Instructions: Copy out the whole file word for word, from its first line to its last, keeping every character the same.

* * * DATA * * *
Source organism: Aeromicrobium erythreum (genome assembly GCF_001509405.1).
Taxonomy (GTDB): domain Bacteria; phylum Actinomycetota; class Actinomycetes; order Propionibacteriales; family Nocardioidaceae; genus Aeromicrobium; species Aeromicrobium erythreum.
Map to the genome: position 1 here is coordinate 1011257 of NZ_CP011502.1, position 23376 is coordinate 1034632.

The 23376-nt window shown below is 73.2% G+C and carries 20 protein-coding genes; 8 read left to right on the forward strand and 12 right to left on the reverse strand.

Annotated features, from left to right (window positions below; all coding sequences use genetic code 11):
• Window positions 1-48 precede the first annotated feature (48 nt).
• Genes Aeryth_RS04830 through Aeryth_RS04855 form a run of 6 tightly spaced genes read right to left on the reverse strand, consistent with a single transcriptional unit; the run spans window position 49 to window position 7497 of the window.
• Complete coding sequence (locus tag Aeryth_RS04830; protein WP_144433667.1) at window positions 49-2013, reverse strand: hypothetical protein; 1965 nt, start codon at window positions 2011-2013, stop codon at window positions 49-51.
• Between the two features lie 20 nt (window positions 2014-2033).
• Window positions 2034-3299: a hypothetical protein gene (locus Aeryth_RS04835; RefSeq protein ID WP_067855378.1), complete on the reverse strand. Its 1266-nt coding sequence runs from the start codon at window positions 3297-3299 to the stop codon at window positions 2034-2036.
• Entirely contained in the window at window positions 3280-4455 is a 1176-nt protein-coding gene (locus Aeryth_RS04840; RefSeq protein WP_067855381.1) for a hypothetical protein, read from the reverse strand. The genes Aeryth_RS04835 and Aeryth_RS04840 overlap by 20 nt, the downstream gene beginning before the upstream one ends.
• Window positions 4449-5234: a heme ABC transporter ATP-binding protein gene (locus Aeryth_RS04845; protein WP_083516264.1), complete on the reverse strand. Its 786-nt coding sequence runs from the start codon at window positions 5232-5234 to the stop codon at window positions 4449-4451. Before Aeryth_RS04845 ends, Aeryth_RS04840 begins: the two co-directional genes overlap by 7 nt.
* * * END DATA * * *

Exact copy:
Source organism: Aeromicrobium erythreum (genome assembly GCF_001509405.1).
Taxonomy (GTDB): domain Bacteria; phylum Actinomycetota; class Actinomycetes; order Propionibacteriales; family Nocardioidaceae; genus Aeromicrobium; species Aeromicrobium erythreum.
Map to the genome: position 1 here is coordinate 1011257 of NZ_CP011502.1, position 23376 is coordinate 1034632.

The 23376-nt window shown below is 73.2% G+C and carries 20 protein-coding genes; 8 read left to right on the forward strand and 12 right to left on the reverse strand.

Annotated features, from left to right (window positions below; all coding sequences use genetic code 11):
• Window positions 1-48 precede the first annotated feature (48 nt).
• Genes Aeryth_RS04830 through Aeryth_RS04855 form a run of 6 tightly spaced genes read right to left on the reverse strand, consistent with a single transcriptional unit; the run spans window position 49 to window position 7497 of the window.
• Complete coding sequence (locus tag Aeryth_RS04830; protein WP_144433667.1) at window positions 49-2013, reverse strand: hypothetical protein; 1965 nt, start codon at window positions 2011-2013, stop codon at window positions 49-51.
• Between the two features lie 20 nt (window positions 2014-2033).
• Window positions 2034-3299: a hypothetical protein gene (locus Aeryth_RS04835; RefSeq protein ID WP_067855378.1), complete on the reverse strand. Its 1266-nt coding sequence runs from the start codon at window positions 3297-3299 to the stop codon at window positions 2034-2036.
• Entirely contained in the window at window positions 3280-4455 is a 1176-nt protein-coding gene (locus Aeryth_RS04840; RefSeq protein WP_067855381.1) for a hypothetical protein, read from the reverse strand. The genes Aeryth_RS04835 and Aeryth_RS04840 overlap by 20 nt, the downstream gene beginning before the upstream one ends.
• Window positions 4449-5234: a heme ABC transporter ATP-binding protein gene (locus Aeryth_RS04845; protein WP_083516264.1), complete on the reverse strand. Its 786-nt coding sequence runs from the start codon at window positions 5232-5234 to the stop codon at window positions 4449-4451. Before Aeryth_RS04845 ends, Aeryth_RS04840 begins: the two co-directional genes overlap by 7 nt.